It is easy to talk about “data”. Everyone knows they are fundamental for business; and also that it is crucial to analyze them properly and according to strategic targets. However, any digital transformation plan, nowadays, must take into consideration at least three additional factors. The first is the assessment of the efficacy of any action carried out. Failure to evaluate it, would nullify even the most articulated and specific initiative. Thanks to data, we can now evaluate quite a lot of elements, from users’ actions to their sentiment and even their emotional response. Then, every step should be followed by a careful analysis. Especially if we consider that the GDPR has been in force for one year and people are finally realizing the value of their data and what to do to protect them. In this view, a little mistake, even made in good faith, or a lack of transparency in the relationship with users, may be paid a high price (and I am not talking about the fines foreseen by the regulation!).
British Airways can be taken as an example of a successful digital transformation. The British Airlines has decided to address the needs of its customers in relation to travelling, and, without wasting too much time in asking experts to draw long lists of hypothesis, in 2012 did something really simple: they questioned their customers. The survey revealed that their passengers had defined themselves as busy people ( with no time to waste ), who get annoyed when offered useless opportunities (coherently with the fact that they have no time to waste ). Having understood that, British Airways started analyzing their online behaviour and then worked “Know Me”, their exclusive loyalty programme. Such service offers holiday packages and tailored flights. Basically, the airlines has gone through their digital transformation by changing their way of thinking and interacting with their passengers. Nowadays, the company can identify every single customer among the 110 million people who use their flights and already owns the data needed for customizing the travel experience of over 50% of them (British Airways: the journey to personalisation).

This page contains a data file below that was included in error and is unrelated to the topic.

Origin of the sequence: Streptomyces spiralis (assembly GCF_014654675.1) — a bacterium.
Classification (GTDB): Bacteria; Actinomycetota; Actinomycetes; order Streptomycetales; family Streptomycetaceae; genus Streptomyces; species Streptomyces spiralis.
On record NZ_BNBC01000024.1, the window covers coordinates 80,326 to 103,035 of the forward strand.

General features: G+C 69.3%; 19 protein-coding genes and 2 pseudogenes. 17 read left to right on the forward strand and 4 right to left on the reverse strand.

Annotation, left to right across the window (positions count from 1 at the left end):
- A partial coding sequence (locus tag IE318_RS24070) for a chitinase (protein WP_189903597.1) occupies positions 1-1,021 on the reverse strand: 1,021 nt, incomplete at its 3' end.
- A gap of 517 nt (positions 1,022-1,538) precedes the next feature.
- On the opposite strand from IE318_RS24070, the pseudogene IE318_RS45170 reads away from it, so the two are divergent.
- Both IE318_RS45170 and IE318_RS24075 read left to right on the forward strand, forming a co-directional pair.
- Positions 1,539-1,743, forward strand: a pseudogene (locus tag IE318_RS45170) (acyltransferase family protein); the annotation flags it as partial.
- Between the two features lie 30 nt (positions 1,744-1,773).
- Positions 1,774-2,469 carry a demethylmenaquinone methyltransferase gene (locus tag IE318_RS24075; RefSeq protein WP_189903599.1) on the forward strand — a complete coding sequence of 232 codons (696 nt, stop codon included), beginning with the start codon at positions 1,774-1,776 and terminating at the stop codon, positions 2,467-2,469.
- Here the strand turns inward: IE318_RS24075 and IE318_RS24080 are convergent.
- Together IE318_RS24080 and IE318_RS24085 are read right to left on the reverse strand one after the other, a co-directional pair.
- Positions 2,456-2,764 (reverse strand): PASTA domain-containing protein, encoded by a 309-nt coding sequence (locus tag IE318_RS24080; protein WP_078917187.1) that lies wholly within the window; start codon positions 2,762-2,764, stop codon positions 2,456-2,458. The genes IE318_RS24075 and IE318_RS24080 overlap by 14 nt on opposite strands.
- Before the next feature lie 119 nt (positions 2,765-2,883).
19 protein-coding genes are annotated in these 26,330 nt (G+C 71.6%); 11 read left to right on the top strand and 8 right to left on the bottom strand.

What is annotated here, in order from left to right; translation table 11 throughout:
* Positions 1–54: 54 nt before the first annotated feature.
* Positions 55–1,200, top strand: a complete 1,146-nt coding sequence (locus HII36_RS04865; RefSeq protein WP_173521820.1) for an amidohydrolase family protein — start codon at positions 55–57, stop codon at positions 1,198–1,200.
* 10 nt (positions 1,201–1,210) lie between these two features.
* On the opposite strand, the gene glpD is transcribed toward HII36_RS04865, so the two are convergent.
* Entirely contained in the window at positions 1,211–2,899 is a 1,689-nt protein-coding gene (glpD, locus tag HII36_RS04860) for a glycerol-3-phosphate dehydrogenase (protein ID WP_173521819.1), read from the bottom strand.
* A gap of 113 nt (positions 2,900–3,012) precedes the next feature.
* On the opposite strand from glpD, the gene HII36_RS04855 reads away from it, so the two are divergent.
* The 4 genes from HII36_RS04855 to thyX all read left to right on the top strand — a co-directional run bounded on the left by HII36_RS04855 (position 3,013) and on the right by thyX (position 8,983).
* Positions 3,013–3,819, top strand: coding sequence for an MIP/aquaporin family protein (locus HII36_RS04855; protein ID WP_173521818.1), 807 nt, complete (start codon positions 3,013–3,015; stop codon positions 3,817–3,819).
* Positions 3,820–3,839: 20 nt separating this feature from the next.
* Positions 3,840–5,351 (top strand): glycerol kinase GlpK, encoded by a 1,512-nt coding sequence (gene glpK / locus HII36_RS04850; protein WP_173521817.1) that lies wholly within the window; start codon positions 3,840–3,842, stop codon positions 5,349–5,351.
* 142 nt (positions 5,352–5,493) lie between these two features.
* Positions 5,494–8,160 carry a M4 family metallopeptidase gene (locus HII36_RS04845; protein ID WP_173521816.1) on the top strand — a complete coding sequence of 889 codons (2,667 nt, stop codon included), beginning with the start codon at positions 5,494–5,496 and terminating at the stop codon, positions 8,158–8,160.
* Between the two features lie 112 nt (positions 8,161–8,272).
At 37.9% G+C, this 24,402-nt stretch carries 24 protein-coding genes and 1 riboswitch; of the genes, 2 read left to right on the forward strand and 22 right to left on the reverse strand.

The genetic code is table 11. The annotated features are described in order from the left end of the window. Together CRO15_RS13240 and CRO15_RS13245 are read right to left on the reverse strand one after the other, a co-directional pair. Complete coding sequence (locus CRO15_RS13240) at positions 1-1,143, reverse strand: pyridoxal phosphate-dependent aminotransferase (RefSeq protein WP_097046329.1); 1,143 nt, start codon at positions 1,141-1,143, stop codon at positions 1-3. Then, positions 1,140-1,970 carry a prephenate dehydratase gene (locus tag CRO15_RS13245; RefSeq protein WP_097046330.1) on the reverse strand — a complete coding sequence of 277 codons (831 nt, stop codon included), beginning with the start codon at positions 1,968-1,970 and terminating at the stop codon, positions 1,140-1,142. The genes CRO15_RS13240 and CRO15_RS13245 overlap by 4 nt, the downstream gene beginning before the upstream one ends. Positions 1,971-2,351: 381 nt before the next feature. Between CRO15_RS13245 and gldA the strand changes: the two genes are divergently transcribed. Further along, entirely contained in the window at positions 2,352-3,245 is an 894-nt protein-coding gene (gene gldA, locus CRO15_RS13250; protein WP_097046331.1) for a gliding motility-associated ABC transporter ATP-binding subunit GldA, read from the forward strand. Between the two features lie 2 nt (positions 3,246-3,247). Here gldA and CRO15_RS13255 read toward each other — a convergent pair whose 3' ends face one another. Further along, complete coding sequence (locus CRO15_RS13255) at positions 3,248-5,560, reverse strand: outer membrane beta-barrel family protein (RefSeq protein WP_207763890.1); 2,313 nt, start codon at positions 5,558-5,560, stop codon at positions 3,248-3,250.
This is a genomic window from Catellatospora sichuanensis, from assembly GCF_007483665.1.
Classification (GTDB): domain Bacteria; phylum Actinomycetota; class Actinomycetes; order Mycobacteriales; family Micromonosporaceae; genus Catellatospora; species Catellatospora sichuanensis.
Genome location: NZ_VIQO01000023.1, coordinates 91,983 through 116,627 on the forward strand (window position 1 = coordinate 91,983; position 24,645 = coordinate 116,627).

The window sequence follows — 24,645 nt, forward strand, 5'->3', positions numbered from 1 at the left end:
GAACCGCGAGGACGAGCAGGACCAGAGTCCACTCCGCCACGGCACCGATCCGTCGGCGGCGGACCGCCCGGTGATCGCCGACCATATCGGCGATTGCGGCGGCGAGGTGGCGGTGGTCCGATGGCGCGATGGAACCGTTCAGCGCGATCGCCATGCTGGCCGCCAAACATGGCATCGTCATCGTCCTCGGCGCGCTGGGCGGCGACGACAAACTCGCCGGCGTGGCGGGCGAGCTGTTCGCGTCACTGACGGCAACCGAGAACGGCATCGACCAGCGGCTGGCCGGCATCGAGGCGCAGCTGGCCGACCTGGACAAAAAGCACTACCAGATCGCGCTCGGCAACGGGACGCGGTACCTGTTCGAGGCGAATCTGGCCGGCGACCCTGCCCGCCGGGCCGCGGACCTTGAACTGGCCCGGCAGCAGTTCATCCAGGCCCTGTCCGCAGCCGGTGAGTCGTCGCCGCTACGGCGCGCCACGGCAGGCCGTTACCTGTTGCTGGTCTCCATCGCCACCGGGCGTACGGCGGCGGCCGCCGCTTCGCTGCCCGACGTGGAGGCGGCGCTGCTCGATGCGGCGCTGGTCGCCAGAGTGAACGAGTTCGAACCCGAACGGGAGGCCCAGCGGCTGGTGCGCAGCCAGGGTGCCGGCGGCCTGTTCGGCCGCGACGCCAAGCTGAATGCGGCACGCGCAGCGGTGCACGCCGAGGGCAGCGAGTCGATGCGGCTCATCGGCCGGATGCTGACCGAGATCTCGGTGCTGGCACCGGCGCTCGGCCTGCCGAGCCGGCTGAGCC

What can we learn from this case? That the target of an efficient and effective digital transformation shall not be the collection of data, but the person behind such data. In Italy we have started realizing this, but too slowly and not deeply enough. Although it seems quite obvious that personalization is the key to business success, regardless the size of the company involved. According to the Osservatorio Omnichannel Customer Experience of the School of Management of the Politecnico di Milano, 95% of national companies collects customers’ data but only 33% of them analyze such data and use them to enhance their customers’ experience according to individual preferences. 44% of the companies admits not doing it, and 23% claims to be working on this aspect. A disappointing scenario, especially if we consider that multi-channel customers, those whose purchases are somehow influenced by the web, are almost 35,5 millions (+3,8 million compared to 2017) and represent 67% of the Italian people over 14 (Multi-channel customers: the road to maturity). The market cannot wait, though. Competition is global, fierce, and not willing to waste time.
The real value of the digital transformation and big data in marketing is not to provide an insight on “who” buys “what” but “why”: understanding customers to attract them and then maintain them.
How and why do you use users’ data? Tweet @agostinellialdo.
To find out more about the digital world, you may read my latest book entitled: “People Are Media”
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